Diphenhydramine from Benadryl is a first generation antihistamine drug that passes through blood-brain barrier and causes sedation but it also has significant antimuscarinic activity. It works by competing with body histamine for binding at histamine receptor binding sites. This leads to a decline of the negative symptoms that high levels of body histamine may cause.

Diphenhydramine also antagonizes histamine actions in the gastrointestinal tract, large blood vessels, bronchial muscle and uterus. Diphenhydramine is an ethanolamine derivative; in general ethanolamines have greater anticholinergic effects than other antihistamines. Antimuscarinic effects in the brain may be responsible for its antiemetic effects; however the exact mechanism is still unknown.

Pseudoephedrine from Sudafed binds directly on both alpha- and with a lesser affinity to beta-adrenergic receptors. On alpha-adrenergic receptors in respiratory tract mucosa, pseudoephedrine produces vasoconstriction.

By stimulating beta2-adrenergic receptors pseudoephedrine relaxes bronchial smooth muscle. Like ephedrine, pseudoephedrine releasing norepinephrine from its storage sites, an indirect effect. The displaced noradrenaline is released into the neuronal synapse where it is free to activate the postsynaptic adrenergic receptors.

Can you take diphenhydramine and pseudoephedrine together?

Since there are no interactions between Benadryl products that only contain diphenhydramine as an active ingredient and Sudafed products containing only pseudoephedrine, they can be taken together as this combination work pretty well for relieving cold and allergy symptoms.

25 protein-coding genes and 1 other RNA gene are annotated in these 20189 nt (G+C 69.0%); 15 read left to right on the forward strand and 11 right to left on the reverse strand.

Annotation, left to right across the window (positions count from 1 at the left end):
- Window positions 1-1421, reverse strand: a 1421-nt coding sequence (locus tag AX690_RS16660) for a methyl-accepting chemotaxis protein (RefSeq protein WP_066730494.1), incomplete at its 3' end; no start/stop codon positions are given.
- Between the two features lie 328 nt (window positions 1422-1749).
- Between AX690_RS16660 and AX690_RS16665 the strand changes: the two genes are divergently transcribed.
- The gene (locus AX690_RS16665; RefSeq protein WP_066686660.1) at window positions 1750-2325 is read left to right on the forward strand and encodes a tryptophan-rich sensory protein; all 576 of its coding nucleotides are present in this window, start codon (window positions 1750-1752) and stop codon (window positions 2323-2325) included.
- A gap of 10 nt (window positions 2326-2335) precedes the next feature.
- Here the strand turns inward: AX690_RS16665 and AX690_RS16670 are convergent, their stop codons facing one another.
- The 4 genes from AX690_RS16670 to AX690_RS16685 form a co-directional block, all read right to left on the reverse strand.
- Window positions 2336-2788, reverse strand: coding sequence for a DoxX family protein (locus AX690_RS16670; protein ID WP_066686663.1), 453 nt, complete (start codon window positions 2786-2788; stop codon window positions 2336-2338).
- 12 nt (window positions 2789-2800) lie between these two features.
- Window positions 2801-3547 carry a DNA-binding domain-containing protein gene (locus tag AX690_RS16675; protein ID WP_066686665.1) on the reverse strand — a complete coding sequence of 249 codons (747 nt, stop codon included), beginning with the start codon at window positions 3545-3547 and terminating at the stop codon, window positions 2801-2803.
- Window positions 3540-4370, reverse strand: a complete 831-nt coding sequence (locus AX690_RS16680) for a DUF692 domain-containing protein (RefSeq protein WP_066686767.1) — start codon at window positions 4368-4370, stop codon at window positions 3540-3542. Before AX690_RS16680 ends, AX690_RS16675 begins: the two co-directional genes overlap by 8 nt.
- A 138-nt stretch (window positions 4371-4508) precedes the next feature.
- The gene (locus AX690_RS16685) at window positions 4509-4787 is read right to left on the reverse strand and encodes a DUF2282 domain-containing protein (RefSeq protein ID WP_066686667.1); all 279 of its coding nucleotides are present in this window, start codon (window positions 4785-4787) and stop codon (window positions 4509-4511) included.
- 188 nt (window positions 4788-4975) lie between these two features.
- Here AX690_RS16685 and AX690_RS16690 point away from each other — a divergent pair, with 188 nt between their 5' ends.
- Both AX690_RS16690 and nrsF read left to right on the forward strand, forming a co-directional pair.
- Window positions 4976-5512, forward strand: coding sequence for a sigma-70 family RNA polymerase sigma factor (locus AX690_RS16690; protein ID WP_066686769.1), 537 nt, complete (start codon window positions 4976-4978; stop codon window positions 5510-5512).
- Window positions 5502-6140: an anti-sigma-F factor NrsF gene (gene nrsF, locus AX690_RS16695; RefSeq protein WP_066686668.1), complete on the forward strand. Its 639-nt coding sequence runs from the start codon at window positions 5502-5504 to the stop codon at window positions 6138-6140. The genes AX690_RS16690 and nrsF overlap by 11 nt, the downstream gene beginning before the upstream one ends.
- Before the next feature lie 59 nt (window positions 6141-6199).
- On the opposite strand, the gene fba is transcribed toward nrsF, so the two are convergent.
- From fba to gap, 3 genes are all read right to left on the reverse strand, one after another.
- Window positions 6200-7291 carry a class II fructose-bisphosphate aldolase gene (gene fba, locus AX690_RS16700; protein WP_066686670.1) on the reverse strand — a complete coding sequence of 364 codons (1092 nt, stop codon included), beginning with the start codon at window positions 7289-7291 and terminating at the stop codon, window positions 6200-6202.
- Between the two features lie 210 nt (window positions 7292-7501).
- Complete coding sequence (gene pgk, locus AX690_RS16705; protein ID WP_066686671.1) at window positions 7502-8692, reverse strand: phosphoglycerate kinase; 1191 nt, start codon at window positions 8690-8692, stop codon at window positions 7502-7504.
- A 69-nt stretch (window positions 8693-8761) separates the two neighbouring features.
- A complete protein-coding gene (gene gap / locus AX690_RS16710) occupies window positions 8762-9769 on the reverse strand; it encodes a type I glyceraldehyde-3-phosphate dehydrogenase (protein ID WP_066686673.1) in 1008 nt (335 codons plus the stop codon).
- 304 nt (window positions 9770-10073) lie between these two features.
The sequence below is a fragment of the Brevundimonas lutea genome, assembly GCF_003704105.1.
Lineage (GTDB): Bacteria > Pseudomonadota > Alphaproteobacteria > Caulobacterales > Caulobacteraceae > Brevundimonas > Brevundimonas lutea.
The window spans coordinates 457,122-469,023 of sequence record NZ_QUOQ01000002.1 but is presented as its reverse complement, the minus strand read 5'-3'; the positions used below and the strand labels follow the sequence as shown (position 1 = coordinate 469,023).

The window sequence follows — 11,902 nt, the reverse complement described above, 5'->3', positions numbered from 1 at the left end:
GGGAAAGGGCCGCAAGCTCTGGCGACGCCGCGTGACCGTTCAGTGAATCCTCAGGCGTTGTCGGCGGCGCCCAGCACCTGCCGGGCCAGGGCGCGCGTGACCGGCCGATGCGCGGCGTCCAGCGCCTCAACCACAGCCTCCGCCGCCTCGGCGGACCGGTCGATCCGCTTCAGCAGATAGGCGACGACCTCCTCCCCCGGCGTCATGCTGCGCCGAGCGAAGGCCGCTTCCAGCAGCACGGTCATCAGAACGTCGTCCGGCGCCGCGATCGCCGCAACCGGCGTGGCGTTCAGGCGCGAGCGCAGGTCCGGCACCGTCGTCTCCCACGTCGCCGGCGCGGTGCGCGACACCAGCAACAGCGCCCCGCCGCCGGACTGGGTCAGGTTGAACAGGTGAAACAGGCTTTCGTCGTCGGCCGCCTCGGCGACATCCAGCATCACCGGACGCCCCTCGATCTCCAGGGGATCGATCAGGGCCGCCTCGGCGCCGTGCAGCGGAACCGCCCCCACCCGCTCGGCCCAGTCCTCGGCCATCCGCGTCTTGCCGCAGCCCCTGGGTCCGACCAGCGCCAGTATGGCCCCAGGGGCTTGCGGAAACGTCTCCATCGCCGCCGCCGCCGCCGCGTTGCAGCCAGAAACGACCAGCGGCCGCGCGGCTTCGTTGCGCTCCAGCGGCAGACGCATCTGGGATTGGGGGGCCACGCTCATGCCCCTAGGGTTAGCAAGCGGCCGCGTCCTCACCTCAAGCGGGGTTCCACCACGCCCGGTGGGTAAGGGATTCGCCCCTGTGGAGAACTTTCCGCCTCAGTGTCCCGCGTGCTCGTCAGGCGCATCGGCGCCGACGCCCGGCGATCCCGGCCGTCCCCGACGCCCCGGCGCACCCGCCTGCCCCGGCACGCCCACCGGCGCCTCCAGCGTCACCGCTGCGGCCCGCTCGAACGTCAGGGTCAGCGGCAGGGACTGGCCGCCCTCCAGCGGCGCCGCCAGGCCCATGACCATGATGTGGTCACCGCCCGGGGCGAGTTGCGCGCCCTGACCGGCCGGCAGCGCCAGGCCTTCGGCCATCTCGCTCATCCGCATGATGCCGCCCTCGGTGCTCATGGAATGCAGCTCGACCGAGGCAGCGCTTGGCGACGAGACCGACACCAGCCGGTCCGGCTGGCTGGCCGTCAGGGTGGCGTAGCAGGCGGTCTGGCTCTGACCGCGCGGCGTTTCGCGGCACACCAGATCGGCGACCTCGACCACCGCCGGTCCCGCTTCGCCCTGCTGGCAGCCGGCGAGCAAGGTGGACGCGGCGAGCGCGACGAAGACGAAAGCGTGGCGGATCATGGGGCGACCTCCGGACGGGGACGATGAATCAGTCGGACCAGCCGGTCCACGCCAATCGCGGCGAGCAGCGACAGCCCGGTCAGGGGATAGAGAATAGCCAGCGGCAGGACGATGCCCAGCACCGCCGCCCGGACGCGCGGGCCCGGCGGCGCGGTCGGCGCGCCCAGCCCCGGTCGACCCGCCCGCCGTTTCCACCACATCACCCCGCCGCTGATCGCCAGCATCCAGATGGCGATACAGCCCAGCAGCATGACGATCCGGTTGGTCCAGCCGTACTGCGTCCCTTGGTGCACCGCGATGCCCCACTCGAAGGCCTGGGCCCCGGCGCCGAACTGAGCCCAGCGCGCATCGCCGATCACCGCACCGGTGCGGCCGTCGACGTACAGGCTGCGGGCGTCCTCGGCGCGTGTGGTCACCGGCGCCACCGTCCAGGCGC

So, Sudafed is nasal decongestant that contains pseudoehedrine as an active ingredient that shrinks blood vessels and decreases congestion while Benadryl can dry out secretions and can put you to sleep well. Those two products are working well for the same “cause” in different ways. There is no interaction between them and they are safe for use at the same time.

Benadryl and pseudoephedrine Drug Interactions

But, patients have to be careful when they want to combine these products. Sudafed’s and Benadryl’s products are mostly mixture of 2 or more active ingredients. Some Benadryl’s products already contain pseudoephedrine in combination with diphenhydramine such as Benadryl Allergy & Cold Caplets, Benadryl Allergy Sinus Caplets, Benadryl Decongestant Tablets, Benadryl Total and Children’s Benadryl-D Allergy & Sinus.